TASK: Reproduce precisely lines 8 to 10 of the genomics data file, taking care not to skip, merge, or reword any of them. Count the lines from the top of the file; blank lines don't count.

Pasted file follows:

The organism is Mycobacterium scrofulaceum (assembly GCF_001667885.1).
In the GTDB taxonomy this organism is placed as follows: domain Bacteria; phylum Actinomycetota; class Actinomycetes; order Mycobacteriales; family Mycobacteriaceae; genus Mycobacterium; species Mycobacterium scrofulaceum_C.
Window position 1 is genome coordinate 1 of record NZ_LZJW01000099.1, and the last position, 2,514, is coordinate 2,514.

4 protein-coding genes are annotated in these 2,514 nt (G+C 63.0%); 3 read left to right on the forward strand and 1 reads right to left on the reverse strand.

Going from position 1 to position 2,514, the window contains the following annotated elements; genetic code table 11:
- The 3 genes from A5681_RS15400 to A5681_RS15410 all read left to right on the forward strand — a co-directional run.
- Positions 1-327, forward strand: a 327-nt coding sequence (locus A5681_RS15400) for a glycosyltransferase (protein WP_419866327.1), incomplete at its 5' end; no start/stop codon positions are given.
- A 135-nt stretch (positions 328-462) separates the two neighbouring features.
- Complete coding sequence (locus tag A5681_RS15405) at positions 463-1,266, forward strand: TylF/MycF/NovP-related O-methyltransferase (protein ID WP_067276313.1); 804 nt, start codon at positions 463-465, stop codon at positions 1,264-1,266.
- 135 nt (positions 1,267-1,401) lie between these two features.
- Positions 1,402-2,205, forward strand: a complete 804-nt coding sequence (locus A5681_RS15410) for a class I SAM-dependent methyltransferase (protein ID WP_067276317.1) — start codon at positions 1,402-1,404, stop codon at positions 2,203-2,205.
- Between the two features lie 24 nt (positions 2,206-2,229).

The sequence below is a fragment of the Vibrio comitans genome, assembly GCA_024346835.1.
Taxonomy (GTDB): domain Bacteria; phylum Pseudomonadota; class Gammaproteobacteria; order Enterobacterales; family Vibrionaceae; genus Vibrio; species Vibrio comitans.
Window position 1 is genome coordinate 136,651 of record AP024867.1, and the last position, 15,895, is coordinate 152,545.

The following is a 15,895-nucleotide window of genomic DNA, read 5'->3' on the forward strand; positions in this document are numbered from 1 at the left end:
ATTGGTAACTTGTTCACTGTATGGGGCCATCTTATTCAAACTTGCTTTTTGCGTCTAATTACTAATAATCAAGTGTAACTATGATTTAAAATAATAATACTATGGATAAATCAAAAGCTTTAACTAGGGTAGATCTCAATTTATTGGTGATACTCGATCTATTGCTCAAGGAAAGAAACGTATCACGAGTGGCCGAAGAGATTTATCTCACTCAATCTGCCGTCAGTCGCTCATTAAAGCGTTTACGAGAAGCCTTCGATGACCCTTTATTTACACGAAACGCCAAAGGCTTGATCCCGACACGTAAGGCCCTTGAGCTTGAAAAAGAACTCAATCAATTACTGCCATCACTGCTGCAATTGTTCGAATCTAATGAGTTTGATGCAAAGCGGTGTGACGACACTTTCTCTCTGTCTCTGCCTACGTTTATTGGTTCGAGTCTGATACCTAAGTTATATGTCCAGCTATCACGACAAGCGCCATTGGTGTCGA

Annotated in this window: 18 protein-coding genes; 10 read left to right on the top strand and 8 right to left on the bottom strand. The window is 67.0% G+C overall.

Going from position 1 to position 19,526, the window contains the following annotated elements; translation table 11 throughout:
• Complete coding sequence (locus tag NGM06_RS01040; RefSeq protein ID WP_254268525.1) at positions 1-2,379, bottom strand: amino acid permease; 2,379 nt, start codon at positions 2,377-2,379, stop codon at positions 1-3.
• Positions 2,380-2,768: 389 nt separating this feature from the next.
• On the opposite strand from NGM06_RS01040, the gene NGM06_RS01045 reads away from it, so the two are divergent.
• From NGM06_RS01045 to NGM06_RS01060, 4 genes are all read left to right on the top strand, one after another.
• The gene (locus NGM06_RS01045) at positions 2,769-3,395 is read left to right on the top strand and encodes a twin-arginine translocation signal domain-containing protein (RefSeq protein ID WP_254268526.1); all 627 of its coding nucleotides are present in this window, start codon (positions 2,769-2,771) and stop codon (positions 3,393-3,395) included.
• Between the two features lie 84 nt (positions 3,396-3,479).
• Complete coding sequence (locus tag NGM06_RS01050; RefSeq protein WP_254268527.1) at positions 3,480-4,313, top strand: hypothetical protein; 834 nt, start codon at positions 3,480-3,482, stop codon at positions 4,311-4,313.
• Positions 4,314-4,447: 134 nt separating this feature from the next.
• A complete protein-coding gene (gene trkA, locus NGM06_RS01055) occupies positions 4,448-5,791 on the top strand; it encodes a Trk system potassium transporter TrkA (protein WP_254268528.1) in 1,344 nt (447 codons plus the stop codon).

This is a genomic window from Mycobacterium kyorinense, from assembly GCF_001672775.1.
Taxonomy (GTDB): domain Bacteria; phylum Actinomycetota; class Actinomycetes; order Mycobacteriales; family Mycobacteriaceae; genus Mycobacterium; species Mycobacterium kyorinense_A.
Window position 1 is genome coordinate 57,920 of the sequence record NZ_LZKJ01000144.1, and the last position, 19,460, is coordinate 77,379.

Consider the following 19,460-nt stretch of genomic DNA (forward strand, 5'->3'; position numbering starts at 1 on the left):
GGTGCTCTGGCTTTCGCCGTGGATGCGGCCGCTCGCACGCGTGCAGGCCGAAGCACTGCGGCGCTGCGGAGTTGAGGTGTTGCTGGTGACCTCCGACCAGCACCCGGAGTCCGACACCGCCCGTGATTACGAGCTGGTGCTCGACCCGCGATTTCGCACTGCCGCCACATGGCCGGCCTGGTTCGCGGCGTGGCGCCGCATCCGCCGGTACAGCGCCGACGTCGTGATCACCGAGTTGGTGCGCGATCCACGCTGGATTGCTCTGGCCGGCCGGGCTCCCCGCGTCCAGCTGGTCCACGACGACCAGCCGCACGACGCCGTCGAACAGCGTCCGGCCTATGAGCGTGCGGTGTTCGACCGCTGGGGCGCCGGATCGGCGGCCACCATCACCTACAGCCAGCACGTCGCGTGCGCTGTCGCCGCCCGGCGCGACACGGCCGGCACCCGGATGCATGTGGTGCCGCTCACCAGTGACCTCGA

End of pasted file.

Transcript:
- A 135-nt stretch (positions 328-462) separates the two neighbouring features.
- Complete coding sequence (locus tag A5681_RS15405) at positions 463-1,266, forward strand: TylF/MycF/NovP-related O-methyltransferase (protein ID WP_067276313.1); 804 nt, start codon at positions 463-465, stop codon at positions 1,264-1,266.
- 135 nt (positions 1,267-1,401) lie between these two features.